Thanks mainly to the work of Jelmer Vernooij we are doing fairly well at being able to produce patches in the format appropriate for the upstream VCS, but we still have a way to go to close the loop. The difficultly here is more around the hundreds of ways that projects like to have patches submitted, whether it is a mailing list or a bug tracker, or in some other form. At this stage I'd like to provide the building blocks that developers can put together as appropriate for that project.

Daily package builds

Relatedly, but with slightly different aims, I have been working on a project in conjunction with the Launchpad developers to allow people to have daily builds of their projects as packages.

Currently there is too often a gap between using packaged versions of a project, and running the tip of that project daily. I believe that there are lots of people that would like to follow the development of their favourite projects closely, but either don't feel comfortable building from the VCS, or don't want to go through the hassle.

Packages are of course a great way to distribute pre-compiled software, so it was natural to want to provide builds in this format, but I'm not aware of many projects doing that, aside from those which fta provides builds for. Now that Launchpad provides PPAs and code imports, and the previous project provides imports of the packaging of all Debian and Ubuntu packages in to bzr, all the pieces are there in order to allow you to produce packages of a project automatically every day.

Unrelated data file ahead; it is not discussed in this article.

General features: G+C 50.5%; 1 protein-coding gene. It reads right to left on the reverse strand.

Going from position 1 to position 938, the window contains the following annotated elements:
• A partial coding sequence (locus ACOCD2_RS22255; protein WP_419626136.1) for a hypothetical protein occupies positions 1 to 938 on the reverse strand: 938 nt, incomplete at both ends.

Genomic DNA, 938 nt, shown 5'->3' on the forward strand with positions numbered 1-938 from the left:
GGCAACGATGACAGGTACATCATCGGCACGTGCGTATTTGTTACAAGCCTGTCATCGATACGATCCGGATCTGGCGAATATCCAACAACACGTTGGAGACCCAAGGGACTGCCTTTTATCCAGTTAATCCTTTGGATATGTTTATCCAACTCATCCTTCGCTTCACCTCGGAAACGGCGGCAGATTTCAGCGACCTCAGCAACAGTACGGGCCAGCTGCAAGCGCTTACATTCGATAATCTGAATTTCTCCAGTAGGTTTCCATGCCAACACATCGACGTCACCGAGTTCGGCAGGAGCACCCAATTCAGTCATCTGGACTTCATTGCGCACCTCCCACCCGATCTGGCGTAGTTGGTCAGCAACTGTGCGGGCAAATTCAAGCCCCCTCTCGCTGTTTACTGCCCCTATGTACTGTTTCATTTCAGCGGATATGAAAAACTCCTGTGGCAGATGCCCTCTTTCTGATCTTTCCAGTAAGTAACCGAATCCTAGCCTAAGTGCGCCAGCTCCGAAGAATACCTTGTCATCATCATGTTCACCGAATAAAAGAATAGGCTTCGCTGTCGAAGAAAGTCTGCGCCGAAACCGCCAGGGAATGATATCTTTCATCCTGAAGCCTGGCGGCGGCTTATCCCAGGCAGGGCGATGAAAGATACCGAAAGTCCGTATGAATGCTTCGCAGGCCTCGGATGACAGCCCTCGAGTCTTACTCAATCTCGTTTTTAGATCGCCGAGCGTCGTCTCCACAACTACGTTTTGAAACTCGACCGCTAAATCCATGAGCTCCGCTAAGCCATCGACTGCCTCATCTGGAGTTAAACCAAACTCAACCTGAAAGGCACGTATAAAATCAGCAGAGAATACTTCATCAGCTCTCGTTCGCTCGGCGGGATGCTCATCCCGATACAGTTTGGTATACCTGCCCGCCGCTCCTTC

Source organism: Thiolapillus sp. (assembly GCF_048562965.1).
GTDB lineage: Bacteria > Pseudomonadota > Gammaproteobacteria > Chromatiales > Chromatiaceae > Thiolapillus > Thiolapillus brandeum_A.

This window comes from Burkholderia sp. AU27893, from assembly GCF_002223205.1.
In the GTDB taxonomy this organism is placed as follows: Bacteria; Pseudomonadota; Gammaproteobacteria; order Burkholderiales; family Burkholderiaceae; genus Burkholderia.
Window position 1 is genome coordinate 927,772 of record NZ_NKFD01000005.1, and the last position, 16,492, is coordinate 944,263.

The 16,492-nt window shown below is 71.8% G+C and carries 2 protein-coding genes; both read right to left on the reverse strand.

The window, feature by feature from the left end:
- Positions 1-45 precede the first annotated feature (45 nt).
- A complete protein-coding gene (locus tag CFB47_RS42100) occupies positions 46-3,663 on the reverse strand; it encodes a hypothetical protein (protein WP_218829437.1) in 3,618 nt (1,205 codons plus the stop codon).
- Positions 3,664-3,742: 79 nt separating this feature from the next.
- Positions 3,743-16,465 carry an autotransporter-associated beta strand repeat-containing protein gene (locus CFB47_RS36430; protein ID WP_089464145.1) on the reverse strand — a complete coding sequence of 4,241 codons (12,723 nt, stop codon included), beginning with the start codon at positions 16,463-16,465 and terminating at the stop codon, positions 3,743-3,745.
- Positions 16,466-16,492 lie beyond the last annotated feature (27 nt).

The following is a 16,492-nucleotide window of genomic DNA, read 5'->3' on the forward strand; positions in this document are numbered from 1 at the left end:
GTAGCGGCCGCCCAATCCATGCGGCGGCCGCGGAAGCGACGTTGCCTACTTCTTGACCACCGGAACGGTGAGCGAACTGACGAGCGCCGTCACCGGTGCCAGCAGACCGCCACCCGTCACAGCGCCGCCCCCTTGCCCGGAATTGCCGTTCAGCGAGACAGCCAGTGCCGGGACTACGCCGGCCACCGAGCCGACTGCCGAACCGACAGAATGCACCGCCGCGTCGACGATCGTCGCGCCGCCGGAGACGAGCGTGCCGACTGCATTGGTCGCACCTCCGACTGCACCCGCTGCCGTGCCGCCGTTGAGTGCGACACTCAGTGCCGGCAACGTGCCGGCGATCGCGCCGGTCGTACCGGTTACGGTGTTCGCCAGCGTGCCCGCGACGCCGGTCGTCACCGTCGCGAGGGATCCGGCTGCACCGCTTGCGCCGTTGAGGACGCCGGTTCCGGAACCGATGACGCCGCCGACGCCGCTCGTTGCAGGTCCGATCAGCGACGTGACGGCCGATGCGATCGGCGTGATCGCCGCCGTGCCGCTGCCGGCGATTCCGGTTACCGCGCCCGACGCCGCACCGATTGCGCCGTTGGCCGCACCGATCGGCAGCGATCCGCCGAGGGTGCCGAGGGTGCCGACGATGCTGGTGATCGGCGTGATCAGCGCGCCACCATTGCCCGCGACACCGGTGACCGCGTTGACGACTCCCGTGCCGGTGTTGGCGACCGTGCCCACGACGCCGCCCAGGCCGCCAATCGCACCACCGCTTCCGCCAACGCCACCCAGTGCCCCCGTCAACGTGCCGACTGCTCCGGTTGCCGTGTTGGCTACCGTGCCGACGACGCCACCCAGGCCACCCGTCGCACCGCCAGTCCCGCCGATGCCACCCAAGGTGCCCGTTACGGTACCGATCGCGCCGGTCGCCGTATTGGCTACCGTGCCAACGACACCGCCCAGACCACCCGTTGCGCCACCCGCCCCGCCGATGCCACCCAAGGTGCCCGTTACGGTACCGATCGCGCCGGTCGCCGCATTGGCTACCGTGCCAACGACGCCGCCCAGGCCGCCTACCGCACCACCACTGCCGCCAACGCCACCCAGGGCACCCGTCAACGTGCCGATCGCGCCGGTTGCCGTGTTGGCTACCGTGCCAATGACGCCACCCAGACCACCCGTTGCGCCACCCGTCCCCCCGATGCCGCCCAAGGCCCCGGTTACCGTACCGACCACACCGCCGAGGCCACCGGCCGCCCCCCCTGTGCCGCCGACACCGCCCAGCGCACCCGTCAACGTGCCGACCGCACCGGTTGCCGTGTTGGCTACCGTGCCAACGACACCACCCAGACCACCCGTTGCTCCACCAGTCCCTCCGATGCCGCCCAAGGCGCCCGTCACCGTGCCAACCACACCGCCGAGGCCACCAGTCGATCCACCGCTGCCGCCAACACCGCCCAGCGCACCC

This is currently available in beta in Launchpad, so you can go and try it out, though there are a few known problems that we are working on until it will be as pleasant as we want.

This has the potential to do great things for projects if used correctly. It can increase the number of people testing fresh code and giving feedback by orders of magnitude. Also, just building the packages acts as a kind of continuous integration, and can provide early warning of problems that will affect the packaging of the project. Also, they provide an easy way for people to test the latest code if a bug is believed to be fixed.

Obviously there are some dangers associated with automatic builds, but if they are used by people who know what they are doing then it can help to close the loop between users and developers.

There are also many more things that can be done with this feature by people with imagination, so I'm excited to see what directions people will take it in.

Fixing things

Aside from these projects, I was also given some time to work on Ubuntu itself, but without long-term projects to ship. That meant that I was able to fix things that were standing in my way, either in the way of the above projects, or just hampering my use of Ubuntu, or fix important bugs in the release.